This post is part of an assignment for my Global Branding course at WU.
American Eagle Outfitters (AEO) is a U.S. retailer of casual apparel and accessories that targets teens and young adults from the ages 14 to 25 years old. Their consumers come from middle income families; seek quality, comfort, and classic style in their clothing; lead semi-active lifestyles; and are primarily from North America. They also prefer to purchase less to get better quality products than what is provided by fast fashion retailers like Forever 21 and H&M, some of AEO’s competitors.
AEO uses a host of social media strategies to market its products, with Facebook, Instagram, Twitter, YouTube, Pinterest, Tumblr, Google+, and even Spotify as key platforms. The company also maintains a blog where most its social media posts direct to via links. Content on the blog consists of style tips, DIY tutorials, photo diaries, fashion and design inspiration, lifestyle and fashion blogger interviews or collaborations, music playlists, OOTWs (outfit-of-the-week), and current marketing campaign content. The blog is structured like a personal fashion blog with a clean white background; large, colorful photos; and bold, sans-serif headlines.
American Eagle’s Facebook page has 11.4 million likes, about 300,000 check-ins, and approximately 100 reactions and one or two shares per post. Their Instagram has 2.3 million followers and 15,000-60,000 likes and 30-100 comments per post. The wide range in engagement on Instagram is due to the timing and type of the post with flatlays of outfits posted in the evening receiving the most feedback other than promotion announcements. Most of the content of the two channels is identical despite Facebook having more sales promotion posts, which receive the most engagement, and Instagram sharing more consumer content by “regramming” photos tagged with #AEOStyle. Photos range from catalog photos of their products to influencer features, reshared user content, and aesthetic inspiration with links either in the post (Facebook) or in the bio (Instagram) to correlated blog posts, products, or sales promotions. AEO also has their Instagram feed available as a tab on their Facebook page through a plugin. Their Twitter content is nearly identical to Facebook with most engagement going towards photos of clothing flatlays which receive about 100 likes.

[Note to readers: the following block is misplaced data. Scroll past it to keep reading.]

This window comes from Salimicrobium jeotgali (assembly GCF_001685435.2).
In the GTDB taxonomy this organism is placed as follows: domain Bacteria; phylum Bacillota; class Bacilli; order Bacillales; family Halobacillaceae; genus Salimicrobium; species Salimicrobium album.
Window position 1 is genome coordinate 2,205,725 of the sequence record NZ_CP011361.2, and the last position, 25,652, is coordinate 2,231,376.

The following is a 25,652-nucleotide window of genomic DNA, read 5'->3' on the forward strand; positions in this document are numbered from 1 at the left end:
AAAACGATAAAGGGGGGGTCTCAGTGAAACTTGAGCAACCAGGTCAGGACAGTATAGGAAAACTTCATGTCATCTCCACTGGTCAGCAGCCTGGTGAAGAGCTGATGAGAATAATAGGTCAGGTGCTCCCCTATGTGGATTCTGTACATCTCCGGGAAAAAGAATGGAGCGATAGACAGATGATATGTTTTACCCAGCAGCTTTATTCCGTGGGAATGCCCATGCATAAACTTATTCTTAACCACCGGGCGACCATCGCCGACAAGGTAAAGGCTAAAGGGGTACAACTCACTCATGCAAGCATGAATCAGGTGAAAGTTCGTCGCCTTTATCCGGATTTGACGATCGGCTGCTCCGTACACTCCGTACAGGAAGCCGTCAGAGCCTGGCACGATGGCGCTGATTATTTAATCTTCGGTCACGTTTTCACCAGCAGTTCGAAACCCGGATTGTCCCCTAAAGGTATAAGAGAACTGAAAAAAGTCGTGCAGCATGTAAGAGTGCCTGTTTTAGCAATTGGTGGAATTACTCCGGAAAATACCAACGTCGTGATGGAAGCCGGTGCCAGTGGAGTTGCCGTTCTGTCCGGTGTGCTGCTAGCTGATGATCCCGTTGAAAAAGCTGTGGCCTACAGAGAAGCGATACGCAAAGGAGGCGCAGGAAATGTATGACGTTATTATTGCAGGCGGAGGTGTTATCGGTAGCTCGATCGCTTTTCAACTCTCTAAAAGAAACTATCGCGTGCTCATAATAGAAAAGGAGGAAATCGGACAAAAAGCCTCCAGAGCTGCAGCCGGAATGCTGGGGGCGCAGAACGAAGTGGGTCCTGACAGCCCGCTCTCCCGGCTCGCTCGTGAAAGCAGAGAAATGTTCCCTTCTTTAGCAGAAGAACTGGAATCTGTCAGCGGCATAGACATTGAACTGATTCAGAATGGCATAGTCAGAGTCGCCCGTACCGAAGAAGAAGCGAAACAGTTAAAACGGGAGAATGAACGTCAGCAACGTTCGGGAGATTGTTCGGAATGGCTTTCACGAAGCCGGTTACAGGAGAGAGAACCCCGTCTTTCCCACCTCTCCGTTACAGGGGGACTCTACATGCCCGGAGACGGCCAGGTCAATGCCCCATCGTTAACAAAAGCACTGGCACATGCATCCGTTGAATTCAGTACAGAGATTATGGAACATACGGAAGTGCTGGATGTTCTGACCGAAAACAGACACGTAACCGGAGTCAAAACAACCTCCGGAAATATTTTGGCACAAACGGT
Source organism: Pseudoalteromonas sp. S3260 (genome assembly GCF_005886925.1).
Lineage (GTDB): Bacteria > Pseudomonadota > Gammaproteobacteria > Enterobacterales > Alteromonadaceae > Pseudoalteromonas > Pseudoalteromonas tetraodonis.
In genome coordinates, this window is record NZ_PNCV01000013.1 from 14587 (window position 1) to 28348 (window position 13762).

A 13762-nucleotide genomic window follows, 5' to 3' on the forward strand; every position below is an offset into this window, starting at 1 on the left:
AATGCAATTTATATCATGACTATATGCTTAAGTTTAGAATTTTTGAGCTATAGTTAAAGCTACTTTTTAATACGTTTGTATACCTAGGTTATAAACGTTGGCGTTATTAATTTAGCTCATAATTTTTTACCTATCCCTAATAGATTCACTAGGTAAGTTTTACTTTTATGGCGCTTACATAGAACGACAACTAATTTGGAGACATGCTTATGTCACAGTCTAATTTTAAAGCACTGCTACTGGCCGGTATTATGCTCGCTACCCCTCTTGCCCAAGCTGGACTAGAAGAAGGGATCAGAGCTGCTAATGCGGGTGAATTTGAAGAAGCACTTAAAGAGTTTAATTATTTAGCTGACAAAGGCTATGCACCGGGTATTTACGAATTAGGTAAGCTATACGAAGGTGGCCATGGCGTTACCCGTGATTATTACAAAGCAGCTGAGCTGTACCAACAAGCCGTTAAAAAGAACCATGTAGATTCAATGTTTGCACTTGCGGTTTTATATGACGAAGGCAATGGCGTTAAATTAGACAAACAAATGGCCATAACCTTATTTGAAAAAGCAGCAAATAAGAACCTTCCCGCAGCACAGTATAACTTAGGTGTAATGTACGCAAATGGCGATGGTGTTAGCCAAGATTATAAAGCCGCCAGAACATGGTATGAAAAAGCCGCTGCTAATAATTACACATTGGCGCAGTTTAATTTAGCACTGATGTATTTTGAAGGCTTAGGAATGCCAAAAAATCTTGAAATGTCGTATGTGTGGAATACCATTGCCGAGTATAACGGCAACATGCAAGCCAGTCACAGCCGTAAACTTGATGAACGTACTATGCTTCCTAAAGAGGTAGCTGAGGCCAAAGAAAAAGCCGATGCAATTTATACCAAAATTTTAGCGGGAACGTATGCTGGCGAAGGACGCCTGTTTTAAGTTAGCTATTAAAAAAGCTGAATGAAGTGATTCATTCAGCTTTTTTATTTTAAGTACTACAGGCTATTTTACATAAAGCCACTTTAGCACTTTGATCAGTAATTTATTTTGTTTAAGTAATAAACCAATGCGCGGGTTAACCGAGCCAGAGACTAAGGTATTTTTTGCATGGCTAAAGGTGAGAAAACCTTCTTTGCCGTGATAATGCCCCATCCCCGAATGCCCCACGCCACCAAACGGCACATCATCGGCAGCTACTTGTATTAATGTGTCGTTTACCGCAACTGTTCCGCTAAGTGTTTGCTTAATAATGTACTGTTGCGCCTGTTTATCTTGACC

AEO uses Pinterest to drive traffic directly to its online store by posting pins of its products and saving them to boards themed around clothing categories, seasons, holidays, media campaigns, and aesthetics. Several pins link to the same content like as seen in the screencap here. They have 23,700 pins on 44 boards and 138,100 followers. Again, pins of outfit flatlays get the most engagement, specifically ones with AEO prominently in the caption which get anywhere from 200 to 1,000 repins.